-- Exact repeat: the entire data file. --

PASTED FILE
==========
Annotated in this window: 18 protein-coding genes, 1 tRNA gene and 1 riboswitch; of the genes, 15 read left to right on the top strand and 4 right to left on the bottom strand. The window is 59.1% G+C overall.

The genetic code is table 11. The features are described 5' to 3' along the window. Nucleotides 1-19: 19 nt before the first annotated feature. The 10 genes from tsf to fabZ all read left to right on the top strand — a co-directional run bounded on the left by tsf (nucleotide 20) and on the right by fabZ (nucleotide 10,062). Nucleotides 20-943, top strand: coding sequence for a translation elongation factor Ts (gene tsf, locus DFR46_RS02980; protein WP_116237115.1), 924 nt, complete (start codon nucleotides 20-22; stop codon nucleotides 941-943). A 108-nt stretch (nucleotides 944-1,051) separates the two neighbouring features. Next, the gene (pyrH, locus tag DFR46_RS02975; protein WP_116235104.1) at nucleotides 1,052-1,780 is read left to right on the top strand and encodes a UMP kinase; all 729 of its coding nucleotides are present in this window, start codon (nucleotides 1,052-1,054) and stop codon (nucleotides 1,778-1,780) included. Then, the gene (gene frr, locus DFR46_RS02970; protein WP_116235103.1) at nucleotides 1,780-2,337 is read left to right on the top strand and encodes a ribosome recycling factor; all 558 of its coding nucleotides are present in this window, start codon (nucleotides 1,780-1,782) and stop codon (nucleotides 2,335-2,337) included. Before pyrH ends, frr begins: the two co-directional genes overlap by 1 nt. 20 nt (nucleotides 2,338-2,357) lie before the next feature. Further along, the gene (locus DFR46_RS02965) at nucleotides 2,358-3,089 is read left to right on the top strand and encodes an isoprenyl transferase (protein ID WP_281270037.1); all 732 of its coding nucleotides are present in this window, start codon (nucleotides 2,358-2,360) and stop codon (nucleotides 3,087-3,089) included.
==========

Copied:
Annotated in this window: 18 protein-coding genes, 1 tRNA gene and 1 riboswitch; of the genes, 15 read left to right on the top strand and 4 right to left on the bottom strand. The window is 59.1% G+C overall.

The genetic code is table 11. The features are described 5' to 3' along the window. Nucleotides 1-19: 19 nt before the first annotated feature. The 10 genes from tsf to fabZ all read left to right on the top strand — a co-directional run bounded on the left by tsf (nucleotide 20) and on the right by fabZ (nucleotide 10,062). Nucleotides 20-943, top strand: coding sequence for a translation elongation factor Ts (gene tsf, locus DFR46_RS02980; protein WP_116237115.1), 924 nt, complete (start codon nucleotides 20-22; stop codon nucleotides 941-943). A 108-nt stretch (nucleotides 944-1,051) separates the two neighbouring features. Next, the gene (pyrH, locus tag DFR46_RS02975; protein WP_116235104.1) at nucleotides 1,052-1,780 is read left to right on the top strand and encodes a UMP kinase; all 729 of its coding nucleotides are present in this window, start codon (nucleotides 1,052-1,054) and stop codon (nucleotides 1,778-1,780) included. Then, the gene (gene frr, locus DFR46_RS02970; protein WP_116235103.1) at nucleotides 1,780-2,337 is read left to right on the top strand and encodes a ribosome recycling factor; all 558 of its coding nucleotides are present in this window, start codon (nucleotides 1,780-1,782) and stop codon (nucleotides 2,335-2,337) included. Before pyrH ends, frr begins: the two co-directional genes overlap by 1 nt. 20 nt (nucleotides 2,338-2,357) lie before the next feature. Further along, the gene (locus DFR46_RS02965) at nucleotides 2,358-3,089 is read left to right on the top strand and encodes an isoprenyl transferase (protein ID WP_281270037.1); all 732 of its coding nucleotides are present in this window, start codon (nucleotides 2,358-2,360) and stop codon (nucleotides 3,087-3,089) included.